Content Writer Academy has graduated 500+ trainees
Thousands of people begin their writing careers each year and, interestingly, a growing number of them decide to choose Content Writer Academy to launch their careers.
Content Writer – a leader in the training industry
I spoke with the Head of Academy, Julia Markiewicz, about what the training of copywriters by Content Writer Academy (CWA) looks like and what distinguishes Content Writer courses.
Question: What does the Content Writer Academy actually teach, to begin with?
Answer: The Academy’s flagship service is the copywriting course and proofreading course. Currently, I am unable to determine which of them is more popular, as it seems that both industries are gaining in importance. However, the training formula itself is identical in both cases: the participant performs tasks in practice, and then receives feedback from his or her supervisor. This is a simple principle, but it distinguishes us from other educational institutions.
Question: When did you start teaching by practice?
Answer: From the very first days of the founding of the Academy. As soon as we obtained an entry in the RIS (Register of Training Institutions – editorial note), we put teachers on alert. In our opinion, there are many advantages about this, both for students and for the agency. First of all, the trainee receives feedback regarding his or her work – as a result of this, s/he quickly draws conclusions and performs subsequent tasks better. As a result, we have at our disposal a pool of talented people that we can hire. This significantly facilitates our recruitment processes and helps us to build a stronger team of copywriters and proofreaders.
Question: Who are your students? How many of them go on to get jobs?
Answer: You can’t generalize like that; our trainees represent a cross-section of the society. They are young and old people. Some are students who want to get a profession, while others already have a permanent job and are expanding their horizons. Some still are just learning to write well, while others just want to polish their writing skills – the list goes on and on. However, as for working in our agency, we have specific data, which currently (as at May. 2023 – editorial note) stands at 520 Academy graduates, out of which 120 have been employed. Since last year, it has been invariably about a quarter of all participants of the Academy and we consider that a good result.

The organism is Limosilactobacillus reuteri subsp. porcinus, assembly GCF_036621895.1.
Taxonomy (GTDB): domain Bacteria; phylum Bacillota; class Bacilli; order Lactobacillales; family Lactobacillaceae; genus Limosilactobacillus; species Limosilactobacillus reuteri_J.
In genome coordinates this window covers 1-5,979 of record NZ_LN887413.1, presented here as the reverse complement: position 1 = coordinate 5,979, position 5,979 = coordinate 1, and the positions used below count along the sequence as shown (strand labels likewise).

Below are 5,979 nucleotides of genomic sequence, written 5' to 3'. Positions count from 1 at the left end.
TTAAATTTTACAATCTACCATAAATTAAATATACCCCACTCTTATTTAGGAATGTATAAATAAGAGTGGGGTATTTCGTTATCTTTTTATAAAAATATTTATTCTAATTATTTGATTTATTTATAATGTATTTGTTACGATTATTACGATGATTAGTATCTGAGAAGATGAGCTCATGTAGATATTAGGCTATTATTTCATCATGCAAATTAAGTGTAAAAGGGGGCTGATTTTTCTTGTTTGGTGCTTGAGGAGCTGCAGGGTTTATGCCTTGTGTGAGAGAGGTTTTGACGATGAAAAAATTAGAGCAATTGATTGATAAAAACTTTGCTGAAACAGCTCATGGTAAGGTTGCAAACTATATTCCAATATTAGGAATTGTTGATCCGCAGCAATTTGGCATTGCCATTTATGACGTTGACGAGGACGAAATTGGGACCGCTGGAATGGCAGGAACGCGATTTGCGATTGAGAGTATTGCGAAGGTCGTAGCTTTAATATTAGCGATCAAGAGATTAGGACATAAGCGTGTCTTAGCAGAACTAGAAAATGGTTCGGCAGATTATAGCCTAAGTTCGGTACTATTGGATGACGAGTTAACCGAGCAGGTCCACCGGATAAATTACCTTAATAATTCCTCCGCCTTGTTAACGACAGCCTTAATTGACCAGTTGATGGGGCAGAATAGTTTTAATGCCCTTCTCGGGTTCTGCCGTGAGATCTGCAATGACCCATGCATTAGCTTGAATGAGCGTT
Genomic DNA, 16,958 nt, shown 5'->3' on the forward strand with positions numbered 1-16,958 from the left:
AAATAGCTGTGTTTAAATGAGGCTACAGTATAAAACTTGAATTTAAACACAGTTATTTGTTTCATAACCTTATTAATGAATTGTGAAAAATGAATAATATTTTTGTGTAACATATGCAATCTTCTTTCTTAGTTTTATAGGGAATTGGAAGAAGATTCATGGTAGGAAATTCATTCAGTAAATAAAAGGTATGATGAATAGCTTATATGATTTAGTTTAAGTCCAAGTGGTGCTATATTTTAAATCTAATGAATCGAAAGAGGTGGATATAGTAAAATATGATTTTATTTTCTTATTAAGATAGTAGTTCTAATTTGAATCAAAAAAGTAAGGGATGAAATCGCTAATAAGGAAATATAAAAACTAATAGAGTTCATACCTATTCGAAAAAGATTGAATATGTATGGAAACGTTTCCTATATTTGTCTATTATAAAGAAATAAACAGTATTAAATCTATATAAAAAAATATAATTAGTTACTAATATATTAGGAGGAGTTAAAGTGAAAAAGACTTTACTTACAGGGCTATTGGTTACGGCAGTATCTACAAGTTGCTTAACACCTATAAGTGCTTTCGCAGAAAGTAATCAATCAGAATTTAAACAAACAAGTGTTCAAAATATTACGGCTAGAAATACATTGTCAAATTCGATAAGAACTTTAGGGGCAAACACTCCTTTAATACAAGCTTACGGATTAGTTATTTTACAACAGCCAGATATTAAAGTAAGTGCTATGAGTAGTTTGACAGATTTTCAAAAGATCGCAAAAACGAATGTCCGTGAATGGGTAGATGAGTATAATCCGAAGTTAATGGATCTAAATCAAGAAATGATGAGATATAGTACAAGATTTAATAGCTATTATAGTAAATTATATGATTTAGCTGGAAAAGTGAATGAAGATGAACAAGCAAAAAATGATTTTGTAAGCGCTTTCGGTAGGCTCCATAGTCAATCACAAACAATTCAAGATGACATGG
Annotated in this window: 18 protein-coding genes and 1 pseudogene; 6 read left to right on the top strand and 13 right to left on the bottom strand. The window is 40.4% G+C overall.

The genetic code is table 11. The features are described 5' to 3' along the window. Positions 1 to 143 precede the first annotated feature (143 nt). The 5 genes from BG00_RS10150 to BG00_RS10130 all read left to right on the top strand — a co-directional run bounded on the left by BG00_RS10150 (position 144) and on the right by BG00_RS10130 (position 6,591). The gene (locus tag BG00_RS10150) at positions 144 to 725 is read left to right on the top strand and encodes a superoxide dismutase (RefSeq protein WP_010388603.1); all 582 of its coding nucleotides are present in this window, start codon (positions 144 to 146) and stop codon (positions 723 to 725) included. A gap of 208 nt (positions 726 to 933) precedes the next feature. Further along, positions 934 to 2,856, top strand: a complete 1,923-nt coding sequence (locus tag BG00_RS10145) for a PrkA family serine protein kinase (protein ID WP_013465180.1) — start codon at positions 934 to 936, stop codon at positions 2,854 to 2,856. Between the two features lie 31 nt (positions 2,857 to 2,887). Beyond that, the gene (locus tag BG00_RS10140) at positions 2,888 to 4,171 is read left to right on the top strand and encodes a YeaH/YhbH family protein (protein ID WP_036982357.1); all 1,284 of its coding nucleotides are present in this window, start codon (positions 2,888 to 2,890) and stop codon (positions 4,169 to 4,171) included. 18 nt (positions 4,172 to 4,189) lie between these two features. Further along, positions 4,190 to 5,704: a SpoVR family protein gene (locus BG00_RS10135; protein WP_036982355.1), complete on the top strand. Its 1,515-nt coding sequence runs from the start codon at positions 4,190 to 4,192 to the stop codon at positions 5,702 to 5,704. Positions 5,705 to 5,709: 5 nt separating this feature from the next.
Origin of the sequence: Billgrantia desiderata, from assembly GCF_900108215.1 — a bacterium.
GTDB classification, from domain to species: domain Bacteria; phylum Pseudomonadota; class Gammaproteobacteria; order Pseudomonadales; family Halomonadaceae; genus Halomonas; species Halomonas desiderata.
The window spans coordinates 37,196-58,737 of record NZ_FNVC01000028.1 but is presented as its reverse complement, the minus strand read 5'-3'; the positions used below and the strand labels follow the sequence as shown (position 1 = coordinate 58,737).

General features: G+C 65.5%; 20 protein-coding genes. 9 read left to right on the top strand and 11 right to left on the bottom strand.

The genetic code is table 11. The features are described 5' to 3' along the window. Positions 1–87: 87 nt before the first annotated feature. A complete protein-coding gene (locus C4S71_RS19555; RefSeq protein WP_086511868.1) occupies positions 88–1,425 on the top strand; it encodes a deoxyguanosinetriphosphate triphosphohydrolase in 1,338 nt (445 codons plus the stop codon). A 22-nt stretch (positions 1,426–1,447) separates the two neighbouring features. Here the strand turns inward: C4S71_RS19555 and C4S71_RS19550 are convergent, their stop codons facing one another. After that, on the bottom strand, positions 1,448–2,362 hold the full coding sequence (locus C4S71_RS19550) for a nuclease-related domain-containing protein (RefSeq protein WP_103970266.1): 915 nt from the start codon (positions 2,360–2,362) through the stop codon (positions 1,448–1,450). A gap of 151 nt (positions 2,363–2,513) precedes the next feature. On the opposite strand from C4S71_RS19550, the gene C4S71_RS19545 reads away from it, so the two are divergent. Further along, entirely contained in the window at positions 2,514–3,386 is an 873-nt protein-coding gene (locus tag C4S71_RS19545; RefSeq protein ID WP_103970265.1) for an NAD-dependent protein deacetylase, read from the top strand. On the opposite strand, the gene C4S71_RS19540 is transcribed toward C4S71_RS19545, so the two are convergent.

Question: Do your courses in any way improve prospect of employment?
Answer: Of course, our observations also show that the vast majority of graduates have better skills than people who apply for a job without prior contact with our training department. That is why we try to recruit mainly among our graduates, which ultimately shapes this result. In addition, we are sure about the candidate, because sometimes it is not only about writing competences, but also organizational ones, and we are also able to verify this during the training.
A CV can, to put it gently, pass for the truth, but working with a trainee for a few weeks tells us a lot. However, all of this is merely our agency’s point of view. Additionally, we must keep in mind that the participant develops his portfolio throughout the program, making it simpler for him to land a position at other businesses. Since we frequently communicate with some grads, we are aware that situations like these frequently occur.
Question: Do you think that your teaching style – I mean learning through practice – can work in other industries?
Answer: Of course, it can. Not only that, I consider it a necessary requirement for training companies that want to stay relevant in the grand scheme of things. Let’s start with the fact that we function in an information society. Knowledge is at your fingertips, fast and free; So what is the added value of the course nowadays? I talked about it with many people in my circle and there is still a belief that the basis is the consolidation of information. Tha=e arguments that ‘Since the data is publicly available, let’s at least choose useful content from this chaos and make it available to students.,’ does not convince me.
In my opinion, it is obvious that nowadays the course must be more than a dry transmission of knowledge. It is necessary to build a relationship with the student, adapt learning to his requirements and, above all, support him or her on the labor market – because this is what science is ultimately for. That is why individual contact, building a portfolio, providing tools or other boosters depending on the industry are so important. Modern courses must build a unique base for development, not just provide information. And I hope that will be a common point of view in the nearest future.
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